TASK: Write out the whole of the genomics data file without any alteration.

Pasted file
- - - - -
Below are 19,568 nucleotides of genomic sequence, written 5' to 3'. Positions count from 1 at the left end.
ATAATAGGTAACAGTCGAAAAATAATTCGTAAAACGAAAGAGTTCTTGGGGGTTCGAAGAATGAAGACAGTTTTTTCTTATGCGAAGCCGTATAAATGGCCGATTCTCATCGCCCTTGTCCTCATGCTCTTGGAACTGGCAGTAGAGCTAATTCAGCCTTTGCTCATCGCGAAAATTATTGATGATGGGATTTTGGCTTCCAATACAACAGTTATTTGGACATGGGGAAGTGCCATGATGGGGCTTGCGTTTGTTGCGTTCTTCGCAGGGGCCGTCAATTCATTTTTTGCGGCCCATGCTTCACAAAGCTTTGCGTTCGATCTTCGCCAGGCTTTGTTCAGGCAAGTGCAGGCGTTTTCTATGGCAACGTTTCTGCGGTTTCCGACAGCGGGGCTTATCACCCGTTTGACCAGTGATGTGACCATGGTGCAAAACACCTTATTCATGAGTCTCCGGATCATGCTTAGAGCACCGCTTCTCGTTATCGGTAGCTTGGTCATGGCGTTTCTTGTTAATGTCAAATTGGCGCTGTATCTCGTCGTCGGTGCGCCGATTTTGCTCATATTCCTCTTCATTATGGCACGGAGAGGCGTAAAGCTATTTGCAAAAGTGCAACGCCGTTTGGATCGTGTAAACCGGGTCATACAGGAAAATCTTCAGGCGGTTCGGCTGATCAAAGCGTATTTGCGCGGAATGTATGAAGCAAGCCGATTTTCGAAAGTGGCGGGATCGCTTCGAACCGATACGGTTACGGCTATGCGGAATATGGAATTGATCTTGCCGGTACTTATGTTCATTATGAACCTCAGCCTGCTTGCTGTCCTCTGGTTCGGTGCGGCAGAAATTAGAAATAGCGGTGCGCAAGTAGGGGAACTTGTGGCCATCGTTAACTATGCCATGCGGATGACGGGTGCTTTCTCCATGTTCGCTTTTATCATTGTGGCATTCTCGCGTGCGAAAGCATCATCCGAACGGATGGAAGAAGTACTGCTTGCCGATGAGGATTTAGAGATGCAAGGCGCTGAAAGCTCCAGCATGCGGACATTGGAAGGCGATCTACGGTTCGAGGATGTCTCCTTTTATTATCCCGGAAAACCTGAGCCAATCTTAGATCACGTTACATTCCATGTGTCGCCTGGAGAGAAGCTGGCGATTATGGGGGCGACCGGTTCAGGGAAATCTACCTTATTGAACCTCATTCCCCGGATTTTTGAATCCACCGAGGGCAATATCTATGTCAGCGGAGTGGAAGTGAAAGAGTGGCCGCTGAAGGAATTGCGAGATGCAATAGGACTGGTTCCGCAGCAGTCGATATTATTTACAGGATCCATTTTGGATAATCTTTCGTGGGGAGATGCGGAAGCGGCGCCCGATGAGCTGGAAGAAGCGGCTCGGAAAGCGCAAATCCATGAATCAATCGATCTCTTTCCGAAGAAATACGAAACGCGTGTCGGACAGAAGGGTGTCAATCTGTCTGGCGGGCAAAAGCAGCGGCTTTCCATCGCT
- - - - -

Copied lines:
Below are 19,568 nucleotides of genomic sequence, written 5' to 3'. Positions count from 1 at the left end.
ATAATAGGTAACAGTCGAAAAATAATTCGTAAAACGAAAGAGTTCTTGGGGGTTCGAAGAATGAAGACAGTTTTTTCTTATGCGAAGCCGTATAAATGGCCGATTCTCATCGCCCTTGTCCTCATGCTCTTGGAACTGGCAGTAGAGCTAATTCAGCCTTTGCTCATCGCGAAAATTATTGATGATGGGATTTTGGCTTCCAATACAACAGTTATTTGGACATGGGGAAGTGCCATGATGGGGCTTGCGTTTGTTGCGTTCTTCGCAGGGGCCGTCAATTCATTTTTTGCGGCCCATGCTTCACAAAGCTTTGCGTTCGATCTTCGCCAGGCTTTGTTCAGGCAAGTGCAGGCGTTTTCTATGGCAACGTTTCTGCGGTTTCCGACAGCGGGGCTTATCACCCGTTTGACCAGTGATGTGACCATGGTGCAAAACACCTTATTCATGAGTCTCCGGATCATGCTTAGAGCACCGCTTCTCGTTATCGGTAGCTTGGTCATGGCGTTTCTTGTTAATGTCAAATTGGCGCTGTATCTCGTCGTCGGTGCGCCGATTTTGCTCATATTCCTCTTCATTATGGCACGGAGAGGCGTAAAGCTATTTGCAAAAGTGCAACGCCGTTTGGATCGTGTAAACCGGGTCATACAGGAAAATCTTCAGGCGGTTCGGCTGATCAAAGCGTATTTGCGCGGAATGTATGAAGCAAGCCGATTTTCGAAAGTGGCGGGATCGCTTCGAACCGATACGGTTACGGCTATGCGGAATATGGAATTGATCTTGCCGGTACTTATGTTCATTATGAACCTCAGCCTGCTTGCTGTCCTCTGGTTCGGTGCGGCAGAAATTAGAAATAGCGGTGCGCAAGTAGGGGAACTTGTGGCCATCGTTAACTATGCCATGCGGATGACGGGTGCTTTCTCCATGTTCGCTTTTATCATTGTGGCATTCTCGCGTGCGAAAGCATCATCCGAACGGATGGAAGAAGTACTGCTTGCCGATGAGGATTTAGAGATGCAAGGCGCTGAAAGCTCCAGCATGCGGACATTGGAAGGCGATCTACGGTTCGAGGATGTCTCCTTTTATTATCCCGGAAAACCTGAGCCAATCTTAGATCACGTTACATTCCATGTGTCGCCTGGAGAGAAGCTGGCGATTATGGGGGCGACCGGTTCAGGGAAATCTACCTTATTGAACCTCATTCCCCGGATTTTTGAATCCACCGAGGGCAATATCTATGTCAGCGGAGTGGAAGTGAAAGAGTGGCCGCTGAAGGAATTGCGAGATGCAATAGGACTGGTTCCGCAGCAGTCGATATTATTTACAGGATCCATTTTGGATAATCTTTCGTGGGGAGATGCGGAAGCGGCGCCCGATGAGCTGGAAGAAGCGGCTCGGAAAGCGCAAATCCATGAATCAATCGATCTCTTTCCGAAGAAATACGAAACGCGTGTCGGACAGAAGGGTGTCAATCTGTCTGGCGGGCAAAAGCAGCGGCTTTCCATCGCT